We woke up to a cold and misty morning at Gajner however the sight of several hundred Demoiselle Cranes flying over was a warming start to the day. After breakfast a futile couple of hours were spent searching the desert area around the hotel for Sandgrouse and other birds, which produced virtually nothing. At around 11 we gave up and headed for Kheechan. From the disappointing start to the day ended in spectacular fashion once we reached Kheechan, here you are witness to the sight of thousands of cranes feeding and generally hanging out around the village reservoir. The waters edge produced a flock of 50 plus Ruff, 2 Temminck’s Stints, Green and Common sandpipers, plus many Pale Martins hawking over the water.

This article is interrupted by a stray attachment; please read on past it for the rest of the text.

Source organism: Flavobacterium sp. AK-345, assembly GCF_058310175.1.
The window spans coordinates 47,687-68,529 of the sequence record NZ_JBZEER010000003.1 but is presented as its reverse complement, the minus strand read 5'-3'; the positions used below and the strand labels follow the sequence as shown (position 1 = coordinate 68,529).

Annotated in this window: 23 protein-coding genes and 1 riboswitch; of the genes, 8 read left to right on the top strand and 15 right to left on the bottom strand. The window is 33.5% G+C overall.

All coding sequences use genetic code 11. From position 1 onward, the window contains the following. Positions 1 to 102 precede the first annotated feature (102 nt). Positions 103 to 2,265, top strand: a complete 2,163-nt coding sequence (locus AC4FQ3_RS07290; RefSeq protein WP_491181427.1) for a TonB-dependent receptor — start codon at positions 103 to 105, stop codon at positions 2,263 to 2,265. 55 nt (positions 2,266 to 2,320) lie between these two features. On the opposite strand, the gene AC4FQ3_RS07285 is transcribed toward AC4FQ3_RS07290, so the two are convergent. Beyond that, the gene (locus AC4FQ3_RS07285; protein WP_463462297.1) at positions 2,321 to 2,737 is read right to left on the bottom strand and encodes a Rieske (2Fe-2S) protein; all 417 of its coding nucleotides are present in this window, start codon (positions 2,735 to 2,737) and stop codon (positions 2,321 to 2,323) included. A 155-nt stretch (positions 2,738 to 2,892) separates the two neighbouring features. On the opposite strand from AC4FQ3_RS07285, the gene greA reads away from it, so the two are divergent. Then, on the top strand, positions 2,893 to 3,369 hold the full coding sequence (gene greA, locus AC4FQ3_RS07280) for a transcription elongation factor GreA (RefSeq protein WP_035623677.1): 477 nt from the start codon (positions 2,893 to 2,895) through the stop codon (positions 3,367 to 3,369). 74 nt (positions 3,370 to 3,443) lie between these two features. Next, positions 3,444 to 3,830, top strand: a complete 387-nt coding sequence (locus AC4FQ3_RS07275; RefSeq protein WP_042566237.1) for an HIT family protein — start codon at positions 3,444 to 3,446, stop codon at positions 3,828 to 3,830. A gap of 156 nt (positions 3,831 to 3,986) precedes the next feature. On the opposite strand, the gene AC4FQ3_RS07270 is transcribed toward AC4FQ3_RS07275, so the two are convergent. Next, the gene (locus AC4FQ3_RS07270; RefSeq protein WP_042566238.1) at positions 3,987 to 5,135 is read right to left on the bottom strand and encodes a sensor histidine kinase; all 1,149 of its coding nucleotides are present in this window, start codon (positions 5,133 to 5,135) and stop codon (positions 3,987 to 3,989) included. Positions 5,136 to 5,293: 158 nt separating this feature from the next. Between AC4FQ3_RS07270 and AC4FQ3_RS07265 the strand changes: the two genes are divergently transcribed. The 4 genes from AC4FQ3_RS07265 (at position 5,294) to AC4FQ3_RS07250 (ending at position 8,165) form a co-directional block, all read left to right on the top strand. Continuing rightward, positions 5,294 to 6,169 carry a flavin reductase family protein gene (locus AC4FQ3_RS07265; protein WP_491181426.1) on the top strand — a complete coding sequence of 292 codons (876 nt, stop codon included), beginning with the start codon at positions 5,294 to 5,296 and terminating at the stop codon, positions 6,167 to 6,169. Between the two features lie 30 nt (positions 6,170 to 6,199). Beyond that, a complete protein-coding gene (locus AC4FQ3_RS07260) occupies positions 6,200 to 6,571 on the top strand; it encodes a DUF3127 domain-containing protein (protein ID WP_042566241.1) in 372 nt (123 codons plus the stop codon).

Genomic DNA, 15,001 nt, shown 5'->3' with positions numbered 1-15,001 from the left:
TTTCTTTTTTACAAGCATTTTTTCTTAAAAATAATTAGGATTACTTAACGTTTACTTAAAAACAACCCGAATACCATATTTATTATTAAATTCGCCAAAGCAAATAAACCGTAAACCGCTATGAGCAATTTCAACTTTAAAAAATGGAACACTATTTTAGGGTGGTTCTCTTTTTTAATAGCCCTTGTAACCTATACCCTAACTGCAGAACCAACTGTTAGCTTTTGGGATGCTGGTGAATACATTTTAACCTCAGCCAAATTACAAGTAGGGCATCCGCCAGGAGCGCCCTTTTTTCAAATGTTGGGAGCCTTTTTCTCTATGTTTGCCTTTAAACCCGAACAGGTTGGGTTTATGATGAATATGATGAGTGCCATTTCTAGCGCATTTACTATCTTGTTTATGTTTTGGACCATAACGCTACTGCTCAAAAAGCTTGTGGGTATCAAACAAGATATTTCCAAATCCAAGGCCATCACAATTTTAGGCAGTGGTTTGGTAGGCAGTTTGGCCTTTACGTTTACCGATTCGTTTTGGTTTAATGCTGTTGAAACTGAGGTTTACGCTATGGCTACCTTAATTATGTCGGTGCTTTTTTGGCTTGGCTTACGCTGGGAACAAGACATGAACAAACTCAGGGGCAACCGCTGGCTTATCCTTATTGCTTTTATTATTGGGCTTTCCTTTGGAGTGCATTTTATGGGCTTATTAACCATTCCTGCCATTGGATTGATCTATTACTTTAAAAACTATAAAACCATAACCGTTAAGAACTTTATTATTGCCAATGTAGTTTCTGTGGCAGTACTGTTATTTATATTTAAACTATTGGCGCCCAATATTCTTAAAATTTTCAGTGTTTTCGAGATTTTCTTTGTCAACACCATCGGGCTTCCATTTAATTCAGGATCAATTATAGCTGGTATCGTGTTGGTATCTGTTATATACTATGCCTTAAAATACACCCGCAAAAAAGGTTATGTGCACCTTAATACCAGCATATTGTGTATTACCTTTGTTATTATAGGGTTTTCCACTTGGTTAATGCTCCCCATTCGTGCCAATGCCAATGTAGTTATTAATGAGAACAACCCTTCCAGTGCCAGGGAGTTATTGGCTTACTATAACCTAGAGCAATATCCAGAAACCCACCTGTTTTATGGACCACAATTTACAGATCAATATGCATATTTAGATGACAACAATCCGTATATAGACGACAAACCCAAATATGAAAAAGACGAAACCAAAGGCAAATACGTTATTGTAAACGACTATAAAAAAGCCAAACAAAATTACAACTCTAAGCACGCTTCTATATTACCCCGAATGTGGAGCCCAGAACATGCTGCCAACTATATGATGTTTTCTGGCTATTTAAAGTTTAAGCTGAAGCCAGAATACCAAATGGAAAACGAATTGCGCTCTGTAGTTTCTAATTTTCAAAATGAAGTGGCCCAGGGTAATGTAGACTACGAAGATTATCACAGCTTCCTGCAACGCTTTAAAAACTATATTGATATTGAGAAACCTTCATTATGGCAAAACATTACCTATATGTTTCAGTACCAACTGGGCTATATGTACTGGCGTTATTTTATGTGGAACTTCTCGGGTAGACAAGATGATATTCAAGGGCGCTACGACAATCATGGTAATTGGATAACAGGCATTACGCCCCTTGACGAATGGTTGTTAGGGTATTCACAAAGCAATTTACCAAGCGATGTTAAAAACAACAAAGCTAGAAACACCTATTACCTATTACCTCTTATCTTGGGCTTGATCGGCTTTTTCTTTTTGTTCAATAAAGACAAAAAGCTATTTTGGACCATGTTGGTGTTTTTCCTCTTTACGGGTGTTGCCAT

Our first day in Jaisalmer started well with a clear sun rise and an optimistic feeling, this was soon too lost once we started the permit process to gain access to the DNP. We initially visited the director of the park and received his verbal approval, then to the Jaisalmer town hall to start filling out the various forms and getting photocopies of passports and visas, this all went fairly well (remember the power is turned off between 8-12/13 o’clock), we filled in the forms visited around 4 offices and after a brief 5 minutes where someone important shouted at us we received our first signature. The next step we were told would take 24 hours and we should come back tomorrow at 12:30. After a quick lunch we headed off to the Fossil Tree Park about 20 minutes drive from the city, this was our first desert experience and interesting place to visit both for the fossilised trees but also the bird life. After what appeared to be a birdless wasteland you soon start to see various movements and quickly Desert Lark, House Bunting, White-eared Bulbul and Indian Silverbills were on the list. At a dried up water hole, Lesser Whitethroats and a Desert Warbler were flitting around the trees and several bush/stone chats were about. A couple of Desert Foxes were about and keep there distance quickly making there way through the rocky terrain. As